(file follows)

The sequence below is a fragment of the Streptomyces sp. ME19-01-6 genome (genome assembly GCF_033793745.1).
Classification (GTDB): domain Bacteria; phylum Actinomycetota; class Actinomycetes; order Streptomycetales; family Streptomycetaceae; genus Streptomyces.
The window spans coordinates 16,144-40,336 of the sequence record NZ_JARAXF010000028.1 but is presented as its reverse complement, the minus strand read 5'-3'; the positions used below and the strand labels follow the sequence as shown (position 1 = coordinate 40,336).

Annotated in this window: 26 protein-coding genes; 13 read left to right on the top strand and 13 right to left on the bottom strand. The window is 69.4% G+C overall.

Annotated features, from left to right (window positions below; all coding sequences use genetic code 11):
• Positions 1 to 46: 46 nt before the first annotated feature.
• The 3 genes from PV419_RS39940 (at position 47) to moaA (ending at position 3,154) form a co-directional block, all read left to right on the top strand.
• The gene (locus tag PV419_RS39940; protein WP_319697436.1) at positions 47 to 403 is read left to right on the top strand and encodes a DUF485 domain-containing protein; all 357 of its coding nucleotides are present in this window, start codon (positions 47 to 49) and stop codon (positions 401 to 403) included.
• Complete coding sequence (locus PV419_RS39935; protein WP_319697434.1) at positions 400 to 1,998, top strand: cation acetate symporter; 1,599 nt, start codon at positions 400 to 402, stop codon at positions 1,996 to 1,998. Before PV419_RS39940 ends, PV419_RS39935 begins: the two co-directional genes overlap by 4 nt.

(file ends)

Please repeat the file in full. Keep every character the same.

The sequence below is a fragment of the Streptomyces sp. ME19-01-6 genome (genome assembly GCF_033793745.1).
Classification (GTDB): domain Bacteria; phylum Actinomycetota; class Actinomycetes; order Streptomycetales; family Streptomycetaceae; genus Streptomyces.
The window spans coordinates 16,144-40,336 of the sequence record NZ_JARAXF010000028.1 but is presented as its reverse complement, the minus strand read 5'-3'; the positions used below and the strand labels follow the sequence as shown (position 1 = coordinate 40,336).

Annotated in this window: 26 protein-coding genes; 13 read left to right on the top strand and 13 right to left on the bottom strand. The window is 69.4% G+C overall.

Annotated features, from left to right (window positions below; all coding sequences use genetic code 11):
• Positions 1 to 46: 46 nt before the first annotated feature.
• The 3 genes from PV419_RS39940 (at position 47) to moaA (ending at position 3,154) form a co-directional block, all read left to right on the top strand.
• The gene (locus tag PV419_RS39940; protein WP_319697436.1) at positions 47 to 403 is read left to right on the top strand and encodes a DUF485 domain-containing protein; all 357 of its coding nucleotides are present in this window, start codon (positions 47 to 49) and stop codon (positions 401 to 403) included.
• Complete coding sequence (locus PV419_RS39935; protein WP_319697434.1) at positions 400 to 1,998, top strand: cation acetate symporter; 1,599 nt, start codon at positions 400 to 402, stop codon at positions 1,996 to 1,998. Before PV419_RS39940 ends, PV419_RS39935 begins: the two co-directional genes overlap by 4 nt.